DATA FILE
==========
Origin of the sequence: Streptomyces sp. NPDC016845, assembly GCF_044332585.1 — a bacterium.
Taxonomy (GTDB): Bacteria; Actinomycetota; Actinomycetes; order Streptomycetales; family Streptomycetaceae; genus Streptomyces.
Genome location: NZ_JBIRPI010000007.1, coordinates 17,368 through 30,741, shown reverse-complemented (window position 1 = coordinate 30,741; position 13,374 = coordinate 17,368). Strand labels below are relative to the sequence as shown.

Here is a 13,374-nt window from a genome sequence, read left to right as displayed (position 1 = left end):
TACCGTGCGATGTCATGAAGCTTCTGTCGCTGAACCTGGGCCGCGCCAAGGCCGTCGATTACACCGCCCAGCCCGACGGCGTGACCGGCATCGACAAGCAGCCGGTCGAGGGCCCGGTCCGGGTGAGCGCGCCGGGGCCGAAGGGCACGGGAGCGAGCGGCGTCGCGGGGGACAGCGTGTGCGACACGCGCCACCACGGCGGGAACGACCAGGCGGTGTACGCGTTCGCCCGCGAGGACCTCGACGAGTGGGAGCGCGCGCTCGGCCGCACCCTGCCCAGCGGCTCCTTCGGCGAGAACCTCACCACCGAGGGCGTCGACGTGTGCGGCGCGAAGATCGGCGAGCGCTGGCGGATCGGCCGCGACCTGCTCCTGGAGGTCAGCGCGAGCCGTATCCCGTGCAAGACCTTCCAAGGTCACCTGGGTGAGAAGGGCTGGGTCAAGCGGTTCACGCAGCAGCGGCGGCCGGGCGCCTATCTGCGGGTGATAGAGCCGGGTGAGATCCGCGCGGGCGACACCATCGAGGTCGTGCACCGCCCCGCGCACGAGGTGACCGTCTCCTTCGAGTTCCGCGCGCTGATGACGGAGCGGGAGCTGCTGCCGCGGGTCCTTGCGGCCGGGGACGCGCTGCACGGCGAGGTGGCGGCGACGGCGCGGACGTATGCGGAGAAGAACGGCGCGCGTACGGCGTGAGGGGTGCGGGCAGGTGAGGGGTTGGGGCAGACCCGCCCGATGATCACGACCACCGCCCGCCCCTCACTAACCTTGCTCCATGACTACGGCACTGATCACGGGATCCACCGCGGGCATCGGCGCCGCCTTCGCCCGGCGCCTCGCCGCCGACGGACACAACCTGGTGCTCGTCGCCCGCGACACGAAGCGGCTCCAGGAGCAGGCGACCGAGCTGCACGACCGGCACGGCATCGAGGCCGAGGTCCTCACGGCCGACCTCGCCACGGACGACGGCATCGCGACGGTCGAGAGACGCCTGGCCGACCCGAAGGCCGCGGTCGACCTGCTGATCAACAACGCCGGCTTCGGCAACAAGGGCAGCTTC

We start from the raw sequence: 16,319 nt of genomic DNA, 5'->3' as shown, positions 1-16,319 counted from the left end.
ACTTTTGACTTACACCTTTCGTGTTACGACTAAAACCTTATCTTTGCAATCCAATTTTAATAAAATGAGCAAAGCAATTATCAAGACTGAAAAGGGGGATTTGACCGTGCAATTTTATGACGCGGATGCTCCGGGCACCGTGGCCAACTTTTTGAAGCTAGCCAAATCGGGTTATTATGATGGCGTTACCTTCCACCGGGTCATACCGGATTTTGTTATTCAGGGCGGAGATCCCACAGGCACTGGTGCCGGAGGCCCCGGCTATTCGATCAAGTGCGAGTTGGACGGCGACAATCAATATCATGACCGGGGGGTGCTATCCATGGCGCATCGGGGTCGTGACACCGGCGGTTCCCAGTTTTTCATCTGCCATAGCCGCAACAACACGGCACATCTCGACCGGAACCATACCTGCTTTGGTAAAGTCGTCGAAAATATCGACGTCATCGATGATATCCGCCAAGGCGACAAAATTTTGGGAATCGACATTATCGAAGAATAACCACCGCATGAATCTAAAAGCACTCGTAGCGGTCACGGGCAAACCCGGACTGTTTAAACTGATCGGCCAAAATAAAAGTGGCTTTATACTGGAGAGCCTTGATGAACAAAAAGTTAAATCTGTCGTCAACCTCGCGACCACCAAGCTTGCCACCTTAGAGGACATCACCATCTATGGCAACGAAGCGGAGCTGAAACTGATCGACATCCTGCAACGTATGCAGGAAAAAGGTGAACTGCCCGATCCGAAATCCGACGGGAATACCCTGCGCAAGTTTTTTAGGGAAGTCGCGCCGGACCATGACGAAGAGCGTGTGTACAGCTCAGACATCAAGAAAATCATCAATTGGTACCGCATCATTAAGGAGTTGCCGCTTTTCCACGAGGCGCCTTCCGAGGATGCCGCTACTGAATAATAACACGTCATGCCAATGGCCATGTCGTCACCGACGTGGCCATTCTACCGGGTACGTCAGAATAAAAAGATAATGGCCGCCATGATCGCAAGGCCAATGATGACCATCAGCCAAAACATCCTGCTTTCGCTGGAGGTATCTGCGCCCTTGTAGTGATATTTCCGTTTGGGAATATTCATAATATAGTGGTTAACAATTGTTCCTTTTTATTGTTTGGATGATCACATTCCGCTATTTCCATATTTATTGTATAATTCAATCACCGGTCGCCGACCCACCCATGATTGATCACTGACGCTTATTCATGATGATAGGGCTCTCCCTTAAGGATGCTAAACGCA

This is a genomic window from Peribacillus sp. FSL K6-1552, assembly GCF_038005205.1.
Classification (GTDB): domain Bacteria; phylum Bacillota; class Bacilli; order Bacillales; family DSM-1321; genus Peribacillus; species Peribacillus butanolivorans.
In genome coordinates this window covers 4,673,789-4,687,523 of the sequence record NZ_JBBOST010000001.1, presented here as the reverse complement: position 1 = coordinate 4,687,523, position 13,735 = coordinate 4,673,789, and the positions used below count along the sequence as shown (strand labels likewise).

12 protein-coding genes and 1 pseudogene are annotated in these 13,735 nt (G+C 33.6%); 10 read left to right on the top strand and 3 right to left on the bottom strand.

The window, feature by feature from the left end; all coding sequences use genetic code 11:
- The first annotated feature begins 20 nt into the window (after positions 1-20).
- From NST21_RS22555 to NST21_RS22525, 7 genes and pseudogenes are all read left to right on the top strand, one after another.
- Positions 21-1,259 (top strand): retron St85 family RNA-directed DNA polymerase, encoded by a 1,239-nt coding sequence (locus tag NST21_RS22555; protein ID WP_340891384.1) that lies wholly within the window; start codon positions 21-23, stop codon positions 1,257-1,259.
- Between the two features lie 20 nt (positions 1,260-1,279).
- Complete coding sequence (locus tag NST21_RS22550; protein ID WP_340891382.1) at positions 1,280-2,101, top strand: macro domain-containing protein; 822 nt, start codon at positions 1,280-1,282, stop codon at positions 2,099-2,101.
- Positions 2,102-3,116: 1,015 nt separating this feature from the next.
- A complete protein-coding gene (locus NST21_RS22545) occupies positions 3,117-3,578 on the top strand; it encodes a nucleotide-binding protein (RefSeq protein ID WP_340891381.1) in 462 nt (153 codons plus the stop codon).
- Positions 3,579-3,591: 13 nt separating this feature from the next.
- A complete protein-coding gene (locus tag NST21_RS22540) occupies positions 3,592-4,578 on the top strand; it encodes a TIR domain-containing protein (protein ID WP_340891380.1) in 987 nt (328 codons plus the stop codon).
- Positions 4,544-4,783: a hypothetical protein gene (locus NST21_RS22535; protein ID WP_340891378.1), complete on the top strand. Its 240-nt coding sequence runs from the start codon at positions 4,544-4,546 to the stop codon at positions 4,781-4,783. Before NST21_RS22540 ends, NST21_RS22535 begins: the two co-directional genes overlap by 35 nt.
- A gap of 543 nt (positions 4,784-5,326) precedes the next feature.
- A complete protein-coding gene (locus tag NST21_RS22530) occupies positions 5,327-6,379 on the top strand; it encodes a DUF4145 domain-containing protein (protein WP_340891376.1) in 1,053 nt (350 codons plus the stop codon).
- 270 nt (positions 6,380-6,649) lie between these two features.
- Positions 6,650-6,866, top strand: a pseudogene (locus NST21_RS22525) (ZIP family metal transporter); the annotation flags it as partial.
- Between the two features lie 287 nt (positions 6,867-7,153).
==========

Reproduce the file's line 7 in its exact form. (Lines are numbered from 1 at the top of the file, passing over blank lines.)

ACTTTTGACTTACACCTTTCGTGTTACGACTAAAACCTTATCTTTGCAATCCAATTTTAATAAAATGAGCAAAGCAATTATCAAGACTGAAAAGGGGGATTTGACCGTGCAATTTTATGACGCGGATGCTCCGGGCACCGTGGCCAACTTTTTGAAGCTAGCCAAATCGGGTTATTATGATGGCGTTACCTTCCACCGGGTCATACCGGATTTTGTTATTCAGGGCGGAGATCCCACAGGCACTGGTGCCGGAGGCCCCGGCTATTCGATCAAGTGCGAGTTGGACGGCGACAATCAATATCATGACCGGGGGGTGCTATCCATGGCGCATCGGGGTCGTGACACCGGCGGTTCCCAGTTTTTCATCTGCCATAGCCGCAACAACACGGCACATCTCGACCGGAACCATACCTGCTTTGGTAAAGTCGTCGAAAATATCGACGTCATCGATGATATCCGCCAAGGCGACAAAATTTTGGGAATCGACATTATCGAAGAATAACCACCGCATGAATCTAAAAGCACTCGTAGCGGTCACGGGCAAACCCGGACTGTTTAAACTGATCGGCCAAAATAAAAGTGGCTTTATACTGGAGAGCCTTGATGAACAAAAAGTTAAATCTGTCGTCAACCTCGCGACCACCAAGCTTGCCACCTTAGAGGACATCACCATCTATGGCAACGAAGCGGAGCTGAAACTGATCGACATCCTGCAACGTATGCAGGAAAAAGGTGAACTGCCCGATCCGAAATCCGACGGGAATACCCTGCGCAAGTTTTTTAGGGAAGTCGCGCCGGACCATGACGAAGAGCGTGTGTACAGCTCAGACATCAAGAAAATCATCAATTGGTACCGCATCATTAAGGAGTTGCCGCTTTTCCACGAGGCGCCTTCCGAGGATGCCGCTACTGAATAATAACACGTCATGCCAATGGCCATGTCGTCACCGACGTGGCCATTCTACCGGGTACGTCAGAATAAAAAGATAATGGCCGCCATGATCGCAAGGCCAATGATGACCATCAGCCAAAACATCCTGCTTTCGCTGGAGGTATCTGCGCCCTTGTAGTGATATTTCCGTTTGGGAATATTCATAATATAGTGGTTAACAATTGTTCCTTTTTATTGTTTGGATGATCACATTCCGCTATTTCCATATTTATTGTATAATTCAATCACCGGTCGCCGACCCACCCATGATTGATCACTGACGCTTATTCATGATGATAGGGCTCTCCCTTAAGGATGCTAAACGCA